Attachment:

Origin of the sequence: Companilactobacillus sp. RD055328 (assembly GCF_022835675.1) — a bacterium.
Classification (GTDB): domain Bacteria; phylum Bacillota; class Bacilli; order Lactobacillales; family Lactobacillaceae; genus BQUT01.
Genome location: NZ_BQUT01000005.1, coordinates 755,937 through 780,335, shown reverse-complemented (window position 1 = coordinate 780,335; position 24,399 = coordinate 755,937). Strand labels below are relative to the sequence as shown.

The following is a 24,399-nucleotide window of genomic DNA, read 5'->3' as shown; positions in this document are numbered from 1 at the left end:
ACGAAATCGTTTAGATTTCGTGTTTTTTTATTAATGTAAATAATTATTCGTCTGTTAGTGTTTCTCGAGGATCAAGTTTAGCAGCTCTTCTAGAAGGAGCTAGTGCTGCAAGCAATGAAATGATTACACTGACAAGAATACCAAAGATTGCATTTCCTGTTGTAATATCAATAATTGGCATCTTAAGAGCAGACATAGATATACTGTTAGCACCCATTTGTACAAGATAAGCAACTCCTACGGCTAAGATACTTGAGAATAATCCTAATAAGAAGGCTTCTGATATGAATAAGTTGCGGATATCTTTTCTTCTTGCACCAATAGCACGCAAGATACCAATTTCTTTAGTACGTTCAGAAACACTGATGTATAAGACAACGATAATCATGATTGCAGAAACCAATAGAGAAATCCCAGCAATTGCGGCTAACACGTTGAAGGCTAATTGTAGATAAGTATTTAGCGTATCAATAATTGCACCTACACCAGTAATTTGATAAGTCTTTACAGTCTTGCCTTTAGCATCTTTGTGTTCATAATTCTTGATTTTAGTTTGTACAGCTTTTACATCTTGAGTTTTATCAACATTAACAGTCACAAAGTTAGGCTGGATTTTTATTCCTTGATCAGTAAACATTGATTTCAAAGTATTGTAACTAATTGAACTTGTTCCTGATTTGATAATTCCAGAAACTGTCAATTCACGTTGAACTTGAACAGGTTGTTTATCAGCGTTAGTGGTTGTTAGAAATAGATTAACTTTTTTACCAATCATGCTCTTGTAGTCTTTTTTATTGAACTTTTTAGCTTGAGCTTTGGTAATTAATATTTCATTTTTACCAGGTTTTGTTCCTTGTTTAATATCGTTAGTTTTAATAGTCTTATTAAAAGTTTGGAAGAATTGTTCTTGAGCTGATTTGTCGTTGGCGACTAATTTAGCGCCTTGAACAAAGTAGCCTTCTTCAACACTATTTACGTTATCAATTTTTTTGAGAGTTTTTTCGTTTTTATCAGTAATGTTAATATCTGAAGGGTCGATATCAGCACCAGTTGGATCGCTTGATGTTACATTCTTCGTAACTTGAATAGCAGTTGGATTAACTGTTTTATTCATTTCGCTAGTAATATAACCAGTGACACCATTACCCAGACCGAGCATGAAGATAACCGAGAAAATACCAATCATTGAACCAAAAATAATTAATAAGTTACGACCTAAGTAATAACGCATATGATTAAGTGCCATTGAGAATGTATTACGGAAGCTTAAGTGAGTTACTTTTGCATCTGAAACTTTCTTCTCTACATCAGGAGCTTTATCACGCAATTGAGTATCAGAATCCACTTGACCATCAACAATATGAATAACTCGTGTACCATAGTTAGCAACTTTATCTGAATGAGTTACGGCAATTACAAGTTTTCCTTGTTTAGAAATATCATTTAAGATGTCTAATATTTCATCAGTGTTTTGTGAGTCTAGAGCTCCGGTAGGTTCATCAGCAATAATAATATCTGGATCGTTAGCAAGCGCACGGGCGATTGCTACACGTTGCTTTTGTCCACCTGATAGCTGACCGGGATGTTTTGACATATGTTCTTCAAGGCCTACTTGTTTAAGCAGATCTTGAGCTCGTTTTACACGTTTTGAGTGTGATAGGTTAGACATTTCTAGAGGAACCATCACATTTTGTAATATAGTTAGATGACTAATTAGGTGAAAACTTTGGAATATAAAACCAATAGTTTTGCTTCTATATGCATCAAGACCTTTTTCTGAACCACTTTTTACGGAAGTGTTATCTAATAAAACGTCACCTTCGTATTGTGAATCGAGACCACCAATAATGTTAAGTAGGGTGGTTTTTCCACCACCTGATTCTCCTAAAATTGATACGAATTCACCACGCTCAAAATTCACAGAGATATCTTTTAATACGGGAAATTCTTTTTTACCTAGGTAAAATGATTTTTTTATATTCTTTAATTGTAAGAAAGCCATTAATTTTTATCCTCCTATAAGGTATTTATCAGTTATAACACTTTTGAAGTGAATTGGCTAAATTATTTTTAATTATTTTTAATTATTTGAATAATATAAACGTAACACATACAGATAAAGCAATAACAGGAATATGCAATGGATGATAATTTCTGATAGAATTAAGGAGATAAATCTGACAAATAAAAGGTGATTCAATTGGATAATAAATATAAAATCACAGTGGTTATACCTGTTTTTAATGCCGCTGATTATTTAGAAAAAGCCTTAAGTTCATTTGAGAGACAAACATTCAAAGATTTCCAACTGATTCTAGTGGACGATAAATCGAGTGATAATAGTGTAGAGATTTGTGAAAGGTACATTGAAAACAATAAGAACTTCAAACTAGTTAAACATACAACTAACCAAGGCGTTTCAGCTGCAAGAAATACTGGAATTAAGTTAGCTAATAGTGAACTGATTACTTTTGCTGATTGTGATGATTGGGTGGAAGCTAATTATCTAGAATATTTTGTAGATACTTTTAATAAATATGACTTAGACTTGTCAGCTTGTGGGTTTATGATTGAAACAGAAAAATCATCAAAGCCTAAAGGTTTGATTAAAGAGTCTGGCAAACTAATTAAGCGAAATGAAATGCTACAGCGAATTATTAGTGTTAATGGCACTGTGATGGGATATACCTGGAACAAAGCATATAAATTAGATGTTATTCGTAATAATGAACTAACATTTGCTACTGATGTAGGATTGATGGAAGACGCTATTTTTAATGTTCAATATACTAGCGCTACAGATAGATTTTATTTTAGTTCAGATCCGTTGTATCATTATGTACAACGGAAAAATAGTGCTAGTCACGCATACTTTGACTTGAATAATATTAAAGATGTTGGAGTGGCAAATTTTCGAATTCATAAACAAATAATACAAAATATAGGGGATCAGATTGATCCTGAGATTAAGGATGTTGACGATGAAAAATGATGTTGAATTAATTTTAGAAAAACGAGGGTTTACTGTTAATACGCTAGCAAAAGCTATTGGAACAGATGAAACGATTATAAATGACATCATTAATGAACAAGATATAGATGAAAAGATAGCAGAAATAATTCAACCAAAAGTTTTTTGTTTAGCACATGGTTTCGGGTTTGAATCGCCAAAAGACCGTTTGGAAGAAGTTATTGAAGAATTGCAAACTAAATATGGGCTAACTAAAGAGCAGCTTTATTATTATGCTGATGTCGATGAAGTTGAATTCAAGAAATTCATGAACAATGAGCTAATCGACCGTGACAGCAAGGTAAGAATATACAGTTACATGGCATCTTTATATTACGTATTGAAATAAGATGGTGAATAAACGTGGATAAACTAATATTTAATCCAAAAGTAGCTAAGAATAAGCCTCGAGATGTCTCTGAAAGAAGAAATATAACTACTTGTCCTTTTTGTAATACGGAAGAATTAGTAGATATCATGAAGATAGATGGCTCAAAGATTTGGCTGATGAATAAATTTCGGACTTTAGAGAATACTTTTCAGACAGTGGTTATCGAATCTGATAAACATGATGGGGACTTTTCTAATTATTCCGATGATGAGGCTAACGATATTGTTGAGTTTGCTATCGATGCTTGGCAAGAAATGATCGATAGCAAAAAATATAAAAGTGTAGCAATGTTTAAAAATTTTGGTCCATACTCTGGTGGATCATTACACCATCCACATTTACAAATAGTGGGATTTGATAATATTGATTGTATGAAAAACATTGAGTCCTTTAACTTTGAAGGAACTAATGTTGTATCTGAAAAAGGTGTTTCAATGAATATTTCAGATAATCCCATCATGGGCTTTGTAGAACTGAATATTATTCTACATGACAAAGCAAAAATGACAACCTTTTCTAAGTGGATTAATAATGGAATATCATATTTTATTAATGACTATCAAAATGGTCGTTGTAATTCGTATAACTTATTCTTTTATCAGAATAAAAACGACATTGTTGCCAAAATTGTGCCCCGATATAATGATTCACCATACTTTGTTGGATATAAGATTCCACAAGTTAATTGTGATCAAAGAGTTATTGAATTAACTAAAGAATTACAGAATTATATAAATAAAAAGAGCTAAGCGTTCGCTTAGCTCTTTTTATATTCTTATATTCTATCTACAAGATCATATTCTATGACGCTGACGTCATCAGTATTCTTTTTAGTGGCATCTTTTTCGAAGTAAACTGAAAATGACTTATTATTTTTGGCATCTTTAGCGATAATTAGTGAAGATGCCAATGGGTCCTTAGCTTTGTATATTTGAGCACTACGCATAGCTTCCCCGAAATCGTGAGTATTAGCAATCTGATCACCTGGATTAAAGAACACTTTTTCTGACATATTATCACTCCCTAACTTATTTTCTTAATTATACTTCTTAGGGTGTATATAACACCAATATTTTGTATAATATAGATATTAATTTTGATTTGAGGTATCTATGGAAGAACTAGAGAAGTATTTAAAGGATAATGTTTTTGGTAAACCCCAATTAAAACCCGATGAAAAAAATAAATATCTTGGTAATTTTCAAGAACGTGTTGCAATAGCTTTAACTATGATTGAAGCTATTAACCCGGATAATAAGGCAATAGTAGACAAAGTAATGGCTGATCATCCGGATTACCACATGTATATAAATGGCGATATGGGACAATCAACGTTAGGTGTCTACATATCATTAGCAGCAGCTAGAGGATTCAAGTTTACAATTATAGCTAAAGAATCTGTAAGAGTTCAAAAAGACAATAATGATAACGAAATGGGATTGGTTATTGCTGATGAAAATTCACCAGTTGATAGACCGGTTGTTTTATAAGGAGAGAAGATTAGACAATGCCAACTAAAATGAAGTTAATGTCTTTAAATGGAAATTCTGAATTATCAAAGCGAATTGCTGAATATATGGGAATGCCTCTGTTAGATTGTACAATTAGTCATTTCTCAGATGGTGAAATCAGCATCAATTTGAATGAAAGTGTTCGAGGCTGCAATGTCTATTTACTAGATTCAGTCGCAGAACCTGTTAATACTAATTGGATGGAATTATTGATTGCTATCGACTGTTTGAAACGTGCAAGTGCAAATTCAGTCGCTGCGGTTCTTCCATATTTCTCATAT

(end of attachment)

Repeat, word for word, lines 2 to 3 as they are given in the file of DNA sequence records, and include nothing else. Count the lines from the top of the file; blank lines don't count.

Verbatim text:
Classification (GTDB): domain Bacteria; phylum Bacillota; class Bacilli; order Lactobacillales; family Lactobacillaceae; genus BQUT01.
Genome location: NZ_BQUT01000005.1, coordinates 755,937 through 780,335, shown reverse-complemented (window position 1 = coordinate 780,335; position 24,399 = coordinate 755,937). Strand labels below are relative to the sequence as shown.